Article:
If the game goes ahead, PUC sells out, the Munster branch cover the costs of renting it and turn a profit that can be put into paying off the debt, it'd seem like a great result, except that they'll have put a big dent in Thomond's reputation.

There'd be a significantly larger number of voices shouting for 'the biggest games' to be played in PUC. There's not much call for it at the moment, but once there's precedent for it, that call will go from a whisper to a shout. Then Thomond becomes less valuable, because Munster only come anywhere near to filling it for 'the biggest games'.

So if you're not going to play 'the biggest games' there, and you don't fill it at any other stage, it becomes even more of a burden. The chance of getting good money for any potential naming rights decreases, the reputation as 'the home of Munster Rugby' is damaged, and a ten-year old stadium is made to look outdated and small by a one-year old stadium.

It's an idea worth discussing, but there are lots of reasonable arguments against it.

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Re: Munster, The Money Pit Province 2019/2020

Post by wixfjord »

hugonaut wrote:
Dave Cahill wrote:Its an interesting proposal, but there are a number of circles that would have to be squared.

The main one is financial. Would the increased capacity lead to a sufficiently increased attendance that would generate enough of an increase in revenue to cover the increase in costs. How will the rights-holding stakeholders in Thomond Park be accommodated in PUC.

The second one is that increased attendance. Where does it come from. One would assume that the idea is that cork supporters who might not make the famously troublesome trip to Limerick over Christmas would make up the bulk of it, and if this is anything more than a kite being flown one would presume that Munster have done some research that tells them that the increase in 'local' numbers is there and will offset the number of Limerick supporters who might not make the equally troublesome reverse trip.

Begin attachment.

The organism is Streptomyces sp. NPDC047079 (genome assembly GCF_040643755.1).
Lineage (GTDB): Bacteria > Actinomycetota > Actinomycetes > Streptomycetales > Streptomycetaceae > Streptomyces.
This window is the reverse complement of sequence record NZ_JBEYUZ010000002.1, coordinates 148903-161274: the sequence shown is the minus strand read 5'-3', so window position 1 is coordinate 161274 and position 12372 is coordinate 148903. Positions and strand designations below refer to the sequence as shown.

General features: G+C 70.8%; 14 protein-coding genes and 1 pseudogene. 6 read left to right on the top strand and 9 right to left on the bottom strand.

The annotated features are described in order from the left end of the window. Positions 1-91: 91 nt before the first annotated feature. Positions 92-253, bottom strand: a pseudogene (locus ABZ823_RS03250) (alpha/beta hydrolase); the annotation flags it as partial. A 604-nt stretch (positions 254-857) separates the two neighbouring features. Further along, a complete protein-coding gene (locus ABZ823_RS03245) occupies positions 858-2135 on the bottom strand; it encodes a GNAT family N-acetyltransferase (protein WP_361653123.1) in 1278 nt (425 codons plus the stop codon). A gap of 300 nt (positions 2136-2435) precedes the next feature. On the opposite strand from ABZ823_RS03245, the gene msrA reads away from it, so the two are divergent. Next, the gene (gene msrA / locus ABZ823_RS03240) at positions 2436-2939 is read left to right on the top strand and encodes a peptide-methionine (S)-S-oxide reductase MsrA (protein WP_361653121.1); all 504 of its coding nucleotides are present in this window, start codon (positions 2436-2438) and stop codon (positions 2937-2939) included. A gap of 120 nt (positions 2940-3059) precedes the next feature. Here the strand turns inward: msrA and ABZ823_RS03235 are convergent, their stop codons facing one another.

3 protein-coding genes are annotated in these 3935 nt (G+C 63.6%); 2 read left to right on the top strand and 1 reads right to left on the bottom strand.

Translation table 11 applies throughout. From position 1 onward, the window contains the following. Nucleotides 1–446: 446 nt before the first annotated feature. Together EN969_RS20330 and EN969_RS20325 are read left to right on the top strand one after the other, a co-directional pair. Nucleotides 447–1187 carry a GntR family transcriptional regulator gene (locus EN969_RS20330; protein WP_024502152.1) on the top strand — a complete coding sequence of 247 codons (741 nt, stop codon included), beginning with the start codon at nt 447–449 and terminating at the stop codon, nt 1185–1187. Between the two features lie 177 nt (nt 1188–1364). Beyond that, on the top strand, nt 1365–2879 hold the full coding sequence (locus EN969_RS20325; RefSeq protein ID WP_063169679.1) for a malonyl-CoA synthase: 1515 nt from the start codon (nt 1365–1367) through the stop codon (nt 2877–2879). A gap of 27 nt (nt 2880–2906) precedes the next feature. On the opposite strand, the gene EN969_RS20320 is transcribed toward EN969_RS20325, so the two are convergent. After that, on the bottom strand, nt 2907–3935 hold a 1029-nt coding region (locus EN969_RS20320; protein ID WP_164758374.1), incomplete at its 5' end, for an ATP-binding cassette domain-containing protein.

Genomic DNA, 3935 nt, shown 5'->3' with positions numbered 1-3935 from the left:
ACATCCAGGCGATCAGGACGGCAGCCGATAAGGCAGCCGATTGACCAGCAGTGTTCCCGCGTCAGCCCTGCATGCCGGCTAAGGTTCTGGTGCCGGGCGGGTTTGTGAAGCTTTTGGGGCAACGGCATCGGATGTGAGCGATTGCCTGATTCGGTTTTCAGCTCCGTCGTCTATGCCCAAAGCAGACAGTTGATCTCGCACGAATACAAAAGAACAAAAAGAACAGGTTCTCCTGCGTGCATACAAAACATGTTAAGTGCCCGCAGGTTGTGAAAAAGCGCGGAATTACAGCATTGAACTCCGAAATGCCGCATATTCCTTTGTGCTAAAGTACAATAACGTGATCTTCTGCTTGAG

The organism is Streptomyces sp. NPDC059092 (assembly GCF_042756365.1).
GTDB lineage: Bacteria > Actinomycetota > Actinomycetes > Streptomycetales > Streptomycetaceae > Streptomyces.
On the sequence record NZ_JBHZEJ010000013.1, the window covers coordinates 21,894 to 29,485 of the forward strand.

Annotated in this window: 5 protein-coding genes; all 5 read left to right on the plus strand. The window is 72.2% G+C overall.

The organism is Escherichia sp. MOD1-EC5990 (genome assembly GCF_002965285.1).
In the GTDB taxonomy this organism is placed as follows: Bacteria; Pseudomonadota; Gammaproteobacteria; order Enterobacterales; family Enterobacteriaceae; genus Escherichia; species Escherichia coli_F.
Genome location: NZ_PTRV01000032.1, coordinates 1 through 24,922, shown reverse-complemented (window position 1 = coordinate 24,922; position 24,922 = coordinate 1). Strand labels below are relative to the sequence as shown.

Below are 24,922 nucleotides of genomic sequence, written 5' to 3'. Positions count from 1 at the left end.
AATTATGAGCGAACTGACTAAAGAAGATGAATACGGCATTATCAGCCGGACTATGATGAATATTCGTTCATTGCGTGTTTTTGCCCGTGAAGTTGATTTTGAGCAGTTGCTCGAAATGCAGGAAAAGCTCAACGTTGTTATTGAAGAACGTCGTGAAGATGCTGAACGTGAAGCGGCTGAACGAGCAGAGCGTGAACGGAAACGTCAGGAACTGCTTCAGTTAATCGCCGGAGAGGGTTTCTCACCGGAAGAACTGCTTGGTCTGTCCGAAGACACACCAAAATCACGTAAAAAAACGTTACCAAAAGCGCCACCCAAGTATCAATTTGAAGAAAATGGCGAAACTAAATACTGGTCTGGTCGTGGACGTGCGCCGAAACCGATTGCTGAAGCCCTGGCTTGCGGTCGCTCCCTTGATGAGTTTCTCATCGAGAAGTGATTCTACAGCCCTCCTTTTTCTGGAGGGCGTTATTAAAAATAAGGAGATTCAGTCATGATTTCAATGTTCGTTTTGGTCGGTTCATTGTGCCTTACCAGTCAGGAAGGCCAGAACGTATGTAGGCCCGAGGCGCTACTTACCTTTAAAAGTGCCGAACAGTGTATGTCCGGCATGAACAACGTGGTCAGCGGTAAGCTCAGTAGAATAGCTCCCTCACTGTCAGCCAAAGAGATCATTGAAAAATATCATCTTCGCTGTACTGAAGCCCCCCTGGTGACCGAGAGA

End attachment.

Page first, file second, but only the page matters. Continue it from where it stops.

Thirdly, there are a number of 'political' considerations. The IRFU, to all intents and purposes, own Thomond Park. It is a stadium carrying a certain amount of debt. The GAA own PUC. It is a stadium carrying a certain amount of debt. Are the IRFU going to help pay off a rival's debt at the price of their own? That depends on the financials. Then there is the Cork County Board - in an organisation that is culturally traditional, the Cork County Board are positively antediluvian
If the game goes ahead, PUC sells out, the Munster branch cover the costs of renting it and turn a profit that can be put into paying off the debt, it'd seem like a great result, except that they'll have put a big dent in Thomond's reputation.

There'd be a significantly larger number of voices shouting for 'the biggest games' to be played in PUC. There's not much call for it at the moment, but once there's precedent for it, that call will go from a whisper to a shout. Then Thomond becomes less valuable, because Munster only come anywhere near to filling it for 'the biggest games'.

So if you're not going to play 'the biggest games' there, and you don't fill it at any other stage, it becomes even more of a burden. The chance of getting good money for any potential naming rights decreases, the reputation as 'the home of Munster Rugby' is damaged, and a ten-year old stadium is made to look outdated and small by a one-year old stadium.